The NDNS that provided the data for this analysis was well suited to measuring dietary intake of a representative sample from Great Britain. In spite of the intrusive nature of the data collection, a large sample was attained although the response rate was disappointingly low, increasing the likelihood of non-response bias (Henderson et al., 2002). As with all dietary surveys, the results may be affected by differential under-reporting. It is generally found with dietary surveys that individuals who report a healthy diet are more likely to under-report than those who do not (Becker and Welten, 2001; Scagliusi et al., 2008), and this differential under-reporting has been shown for a national survey of young people, conducted in 1997 using similar methods to the NDNS (Gibson and Neate, 2007). Under-reporting in the NDNS may be one reason for the difference in overall energy intake between the four dietary groups examined here—from an average energy intake of 1667kcal/day in the healthiest diet-group to 2324kcal/day in the least healthy diet-group. If some of this difference is due to differential under-reporting, then the gradients in amount of food consumed between dietary groups is likely to be shallower than reported here, as are the differences in proportion of diet consumed for the different food groups and the difference in healthiness of foods consumed in each group, because respondents are more likely to under-report unhealthy foods than healthy foods (Becker and Welten, 2001).
The data used in this analysis are cross-sectional. Ideally, the analysis should consider individuals who have moved from an unhealthy diet to a healthy one (or vice versa) and assess whether that change was the result of displacement, substitution or both. Such an analysis would require a longitudinal data set with at least two dietary data collection points, which was not available to the authors.
The analysis only looked at one categorisation of foods. Further work could be conducted using different methods for categorising foods. Similarly, the dietary data analysed here were collected from British adults, and it is not clear whether similar results would be found using other national data sets because different countries tend to have different diets (Tukker et al., 2009). However, the methods used here could easily be reproduced with other national dietary data sets.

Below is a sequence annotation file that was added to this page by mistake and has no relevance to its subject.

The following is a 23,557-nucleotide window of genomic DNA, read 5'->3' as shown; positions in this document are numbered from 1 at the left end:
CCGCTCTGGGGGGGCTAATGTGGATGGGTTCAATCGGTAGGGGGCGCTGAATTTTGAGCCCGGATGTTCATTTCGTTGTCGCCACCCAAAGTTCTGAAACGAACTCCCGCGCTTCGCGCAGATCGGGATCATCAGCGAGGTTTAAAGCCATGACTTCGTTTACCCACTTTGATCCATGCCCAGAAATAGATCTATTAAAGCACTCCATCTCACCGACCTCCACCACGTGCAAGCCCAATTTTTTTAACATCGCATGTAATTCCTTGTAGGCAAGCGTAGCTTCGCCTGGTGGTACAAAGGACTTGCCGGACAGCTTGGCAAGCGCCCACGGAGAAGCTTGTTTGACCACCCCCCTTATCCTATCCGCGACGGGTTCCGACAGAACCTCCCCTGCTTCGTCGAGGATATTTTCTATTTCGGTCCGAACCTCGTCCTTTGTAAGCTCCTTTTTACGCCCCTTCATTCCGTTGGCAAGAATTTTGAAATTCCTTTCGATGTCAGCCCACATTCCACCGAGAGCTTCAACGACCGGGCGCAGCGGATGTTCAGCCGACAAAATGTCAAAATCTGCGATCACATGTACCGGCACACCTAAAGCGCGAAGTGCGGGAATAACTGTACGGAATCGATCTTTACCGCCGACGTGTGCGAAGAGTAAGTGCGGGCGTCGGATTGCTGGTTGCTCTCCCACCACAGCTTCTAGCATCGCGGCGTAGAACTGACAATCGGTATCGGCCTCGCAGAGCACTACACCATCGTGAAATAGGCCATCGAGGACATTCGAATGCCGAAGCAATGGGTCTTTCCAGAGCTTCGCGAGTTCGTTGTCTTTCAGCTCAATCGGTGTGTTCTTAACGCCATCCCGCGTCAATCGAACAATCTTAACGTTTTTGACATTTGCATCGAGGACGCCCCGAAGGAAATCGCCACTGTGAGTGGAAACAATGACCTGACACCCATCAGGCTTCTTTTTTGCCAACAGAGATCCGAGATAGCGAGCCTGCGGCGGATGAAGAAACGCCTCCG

An important question that has not yet been addressed is whether the potential health gains that could be achieved by displacement are greater than by substitution or vice versa. One way of answering this question would be to model the effect of the unhealthy diet quality group moving to a healthier diet through substitution alone and through displacement alone and compare the results. Addressing this issue could lead to more informed prioritisation of dietary interventions.
Healthy diets of British adults are characterised by a greater consumption of fruit and vegetables, breakfast cereals and fish, smaller consumption of meat and ‘other foods' (including sugary and fatty foods, such as confectionery) and greater consumption of healthier foods from within the meat, dairy and cereals groups, and healthier versions of meals, soups and sandwiches than for unhealthy diets. Nutrient profile models designed to promote this healthy diet should, all other things being equal, be category specific but with a limited number of categories focused on meat, dairy, cereals and ready meals. Nutrient profile models of this kind will also be broadly in agreement with food-based dietary guidelines. However models which use a large number of categories are unhelpful for promoting a healthy diet. Nutrient profiling model WXYfm used for regulating the broadcast advertising of foods to children in the UK and, in an adapted form, for regulating health claims for foods in Australia, continues to be one of the best validated nutrient profiling models and the most appropriate for its applications.
Peter Scarborough, Asha Kaur, Prachi Bhatnagar and Mike Rayner are supported by the British Heart Foundation, grant numbers PPC/Jul05/5b and PPC/JAN05/6biii. Carukshi Arambepola was supported by the University of Oxford during the development of this paper, and is now supported by the University of Colombo, Sri Lanka. The British Heart Foundation had no role in the design, implementation, analysis and interpretation of the research.